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Display the last matching date on form

  1. #31
    sheusz is offline Advanced Beginner
    Windows 8 Access 2003
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    Hi June7

    Yes it does. Basically it means that Access doesn't like it if your not in the US!.

    I understand what the problem is, but I don't know how to go about resolving it.



    Seriously though, it got me thinking that maybe I've been trying to be too clever, and don't really need to test for the Service Date all.

    All I really need to do is search the xServices table for the last entry for a customer for their machine number as defined on the Machine Components form. If there is a value in the Follow Up Required field then display the text box, otherwise don't display the text box. It should work in cases where customers have more than one machine as well.

    So I think If I remove the date criteria from the statement, this will give me the result that I want. What do you think? Something like this.

    =DLookUp("[Follow Up Required]","xServices","[Machine No]='" & [MachineNo] & "' AND DMax("[Machine No]","xServices","[Machine No]='" & [MachineNo] & "'") & "#")

  2. #32
    sheusz is offline Advanced Beginner
    Windows 8 Access 2003
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    Hi June7

    Following on from my last thought, I've been playing with this code.

    Code:
    =DMax("[Next Service]","xServices","[Machine No]='" & [MachineNo] & "'")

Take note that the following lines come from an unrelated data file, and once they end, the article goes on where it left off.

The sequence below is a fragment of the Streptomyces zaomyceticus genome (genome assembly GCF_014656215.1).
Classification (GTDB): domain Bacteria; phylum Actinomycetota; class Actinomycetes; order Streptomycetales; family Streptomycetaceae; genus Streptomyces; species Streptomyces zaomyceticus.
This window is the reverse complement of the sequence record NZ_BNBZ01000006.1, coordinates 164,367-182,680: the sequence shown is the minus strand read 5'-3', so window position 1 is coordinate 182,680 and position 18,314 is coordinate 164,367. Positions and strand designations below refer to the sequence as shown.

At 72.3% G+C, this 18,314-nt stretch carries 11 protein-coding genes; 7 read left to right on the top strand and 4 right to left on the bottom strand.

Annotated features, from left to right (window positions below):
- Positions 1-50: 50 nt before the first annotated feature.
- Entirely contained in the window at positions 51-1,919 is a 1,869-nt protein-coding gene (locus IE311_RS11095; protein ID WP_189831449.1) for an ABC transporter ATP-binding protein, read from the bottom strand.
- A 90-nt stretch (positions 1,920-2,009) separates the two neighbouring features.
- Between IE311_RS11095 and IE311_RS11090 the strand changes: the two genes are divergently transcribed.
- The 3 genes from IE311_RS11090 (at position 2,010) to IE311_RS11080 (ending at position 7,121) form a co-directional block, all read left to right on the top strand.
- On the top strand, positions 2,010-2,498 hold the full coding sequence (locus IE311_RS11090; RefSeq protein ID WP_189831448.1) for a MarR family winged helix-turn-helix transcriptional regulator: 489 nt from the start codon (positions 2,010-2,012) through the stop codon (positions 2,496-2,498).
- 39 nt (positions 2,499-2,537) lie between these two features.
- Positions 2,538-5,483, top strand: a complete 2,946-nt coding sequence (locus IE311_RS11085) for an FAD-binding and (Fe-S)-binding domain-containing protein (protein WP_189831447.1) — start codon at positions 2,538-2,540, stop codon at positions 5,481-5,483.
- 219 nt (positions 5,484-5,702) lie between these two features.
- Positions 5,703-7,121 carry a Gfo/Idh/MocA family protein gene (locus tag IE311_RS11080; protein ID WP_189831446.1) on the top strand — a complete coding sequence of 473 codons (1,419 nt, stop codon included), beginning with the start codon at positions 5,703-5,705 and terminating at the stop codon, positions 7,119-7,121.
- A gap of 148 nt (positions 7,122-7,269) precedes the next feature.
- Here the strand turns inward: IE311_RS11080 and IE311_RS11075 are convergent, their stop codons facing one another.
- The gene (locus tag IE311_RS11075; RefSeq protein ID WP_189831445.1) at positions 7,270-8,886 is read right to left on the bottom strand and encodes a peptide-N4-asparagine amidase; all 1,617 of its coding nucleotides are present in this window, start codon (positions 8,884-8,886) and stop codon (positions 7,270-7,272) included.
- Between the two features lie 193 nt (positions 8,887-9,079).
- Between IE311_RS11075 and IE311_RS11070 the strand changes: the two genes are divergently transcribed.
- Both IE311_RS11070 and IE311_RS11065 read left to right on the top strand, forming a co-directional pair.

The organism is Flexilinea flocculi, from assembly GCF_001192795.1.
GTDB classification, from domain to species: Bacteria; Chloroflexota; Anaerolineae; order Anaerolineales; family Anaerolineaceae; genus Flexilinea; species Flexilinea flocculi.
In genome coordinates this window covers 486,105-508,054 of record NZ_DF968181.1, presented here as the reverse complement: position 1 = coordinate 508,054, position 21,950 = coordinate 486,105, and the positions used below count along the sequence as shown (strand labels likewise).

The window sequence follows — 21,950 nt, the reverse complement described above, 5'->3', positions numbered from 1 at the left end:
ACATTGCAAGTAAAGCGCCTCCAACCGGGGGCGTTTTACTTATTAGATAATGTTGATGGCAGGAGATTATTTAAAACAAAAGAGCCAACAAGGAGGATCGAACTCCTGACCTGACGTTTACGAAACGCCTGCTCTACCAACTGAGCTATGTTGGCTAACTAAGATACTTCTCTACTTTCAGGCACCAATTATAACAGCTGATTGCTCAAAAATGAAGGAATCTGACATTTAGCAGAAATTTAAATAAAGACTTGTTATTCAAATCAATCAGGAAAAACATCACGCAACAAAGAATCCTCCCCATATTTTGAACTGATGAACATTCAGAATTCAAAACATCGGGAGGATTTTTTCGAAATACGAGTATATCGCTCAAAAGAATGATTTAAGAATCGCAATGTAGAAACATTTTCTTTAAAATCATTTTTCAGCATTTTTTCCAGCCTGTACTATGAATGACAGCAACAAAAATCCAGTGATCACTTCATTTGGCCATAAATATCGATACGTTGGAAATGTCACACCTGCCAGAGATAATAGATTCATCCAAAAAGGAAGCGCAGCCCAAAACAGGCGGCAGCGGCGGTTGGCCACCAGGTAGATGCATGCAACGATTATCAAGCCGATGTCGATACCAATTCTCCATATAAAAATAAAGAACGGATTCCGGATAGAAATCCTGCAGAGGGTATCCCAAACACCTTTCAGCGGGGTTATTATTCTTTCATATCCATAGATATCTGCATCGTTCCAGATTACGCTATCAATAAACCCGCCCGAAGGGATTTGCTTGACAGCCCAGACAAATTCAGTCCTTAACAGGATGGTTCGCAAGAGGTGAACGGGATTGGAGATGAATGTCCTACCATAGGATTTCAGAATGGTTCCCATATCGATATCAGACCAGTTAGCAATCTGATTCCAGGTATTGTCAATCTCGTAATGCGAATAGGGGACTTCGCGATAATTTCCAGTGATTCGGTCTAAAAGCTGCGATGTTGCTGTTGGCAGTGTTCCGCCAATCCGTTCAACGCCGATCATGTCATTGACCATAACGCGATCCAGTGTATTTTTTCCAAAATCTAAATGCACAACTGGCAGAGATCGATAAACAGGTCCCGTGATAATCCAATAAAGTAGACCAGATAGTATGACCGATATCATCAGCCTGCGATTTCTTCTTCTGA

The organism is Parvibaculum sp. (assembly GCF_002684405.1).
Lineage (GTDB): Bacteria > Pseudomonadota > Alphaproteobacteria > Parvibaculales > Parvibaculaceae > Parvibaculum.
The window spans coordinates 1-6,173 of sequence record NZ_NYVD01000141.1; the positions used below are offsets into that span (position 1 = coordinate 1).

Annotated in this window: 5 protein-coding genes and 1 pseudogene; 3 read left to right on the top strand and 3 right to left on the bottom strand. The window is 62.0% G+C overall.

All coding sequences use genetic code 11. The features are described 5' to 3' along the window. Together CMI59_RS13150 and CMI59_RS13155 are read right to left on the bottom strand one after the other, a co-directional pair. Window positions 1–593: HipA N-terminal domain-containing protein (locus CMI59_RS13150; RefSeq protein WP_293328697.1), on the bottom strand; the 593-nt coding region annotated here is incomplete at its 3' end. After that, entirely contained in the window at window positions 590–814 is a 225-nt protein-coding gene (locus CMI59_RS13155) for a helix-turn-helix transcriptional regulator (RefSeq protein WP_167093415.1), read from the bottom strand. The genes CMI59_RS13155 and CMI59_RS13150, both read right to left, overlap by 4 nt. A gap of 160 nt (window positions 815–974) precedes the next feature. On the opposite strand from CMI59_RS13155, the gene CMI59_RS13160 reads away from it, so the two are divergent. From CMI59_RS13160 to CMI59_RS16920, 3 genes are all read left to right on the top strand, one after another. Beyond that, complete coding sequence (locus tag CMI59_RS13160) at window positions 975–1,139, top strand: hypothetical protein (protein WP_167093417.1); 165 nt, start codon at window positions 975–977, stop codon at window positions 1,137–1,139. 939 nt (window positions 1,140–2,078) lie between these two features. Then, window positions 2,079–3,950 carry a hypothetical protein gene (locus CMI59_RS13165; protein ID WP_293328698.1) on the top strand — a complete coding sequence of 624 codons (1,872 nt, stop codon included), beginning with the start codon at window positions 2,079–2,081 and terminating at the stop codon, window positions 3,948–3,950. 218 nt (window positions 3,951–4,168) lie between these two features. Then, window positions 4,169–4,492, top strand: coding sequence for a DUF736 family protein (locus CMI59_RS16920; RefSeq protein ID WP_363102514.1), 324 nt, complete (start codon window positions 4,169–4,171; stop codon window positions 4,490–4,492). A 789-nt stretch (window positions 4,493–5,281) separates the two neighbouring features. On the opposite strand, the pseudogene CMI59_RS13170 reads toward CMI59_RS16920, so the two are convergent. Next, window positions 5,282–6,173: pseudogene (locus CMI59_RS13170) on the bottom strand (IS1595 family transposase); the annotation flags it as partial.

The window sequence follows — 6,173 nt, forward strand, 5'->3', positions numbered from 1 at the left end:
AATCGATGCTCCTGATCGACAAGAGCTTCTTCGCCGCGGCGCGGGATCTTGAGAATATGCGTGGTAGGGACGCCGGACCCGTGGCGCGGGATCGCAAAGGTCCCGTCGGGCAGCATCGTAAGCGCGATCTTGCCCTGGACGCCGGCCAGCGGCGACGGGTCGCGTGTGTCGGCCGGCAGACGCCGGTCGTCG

Which seems to work just fine.

    However, when I change it to
    Code:
    =DMax("[Follow Up Required]","xServices","[Machine No]='" & [MachineNo] & "'")
    I get an #Error in the text box.

    Why is that? What do I need to do differently when the field I'm querying is a text field and not a date field?

  3. #33
    June7's Avatar
    June7 is online now VIP
    Windows 10 Access 2010 32bit
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    The #Error is because it is a Memo type field.

    DMax will not always grab the 'last' entry, it gets the value that is maximum regardless of record order. Z is greater than A.

    The expression in post 31 really doesn't make sense. Neither expression in post 32 will get you what you want, even if change to a Text type field.

    As I understand, dates need to be formatted in expression to a structure that disambiguate the date.

    Alternatively, if the autonumber record identifier can be relied on to always be positive and increasing (I have read this is not a guarantee but have never seen otherwise), use it instead of date to grab the 'last' record.

    =DLookUp("[Follow Up Required]","xServices","[Machine No]='" & [MachineNo] & "' AND [ServiceNo] =" & DMax("[ServiceNo]","xServices","[Machine No]='" & [MachineNo] & "'"))
    How to attach file: http://www.accessforums.net/showthread.php?t=70301 To provide db: copy, remove confidential data, run compact & repair, zip w/Windows Compression.

  4. #34
    sheusz is offline Advanced Beginner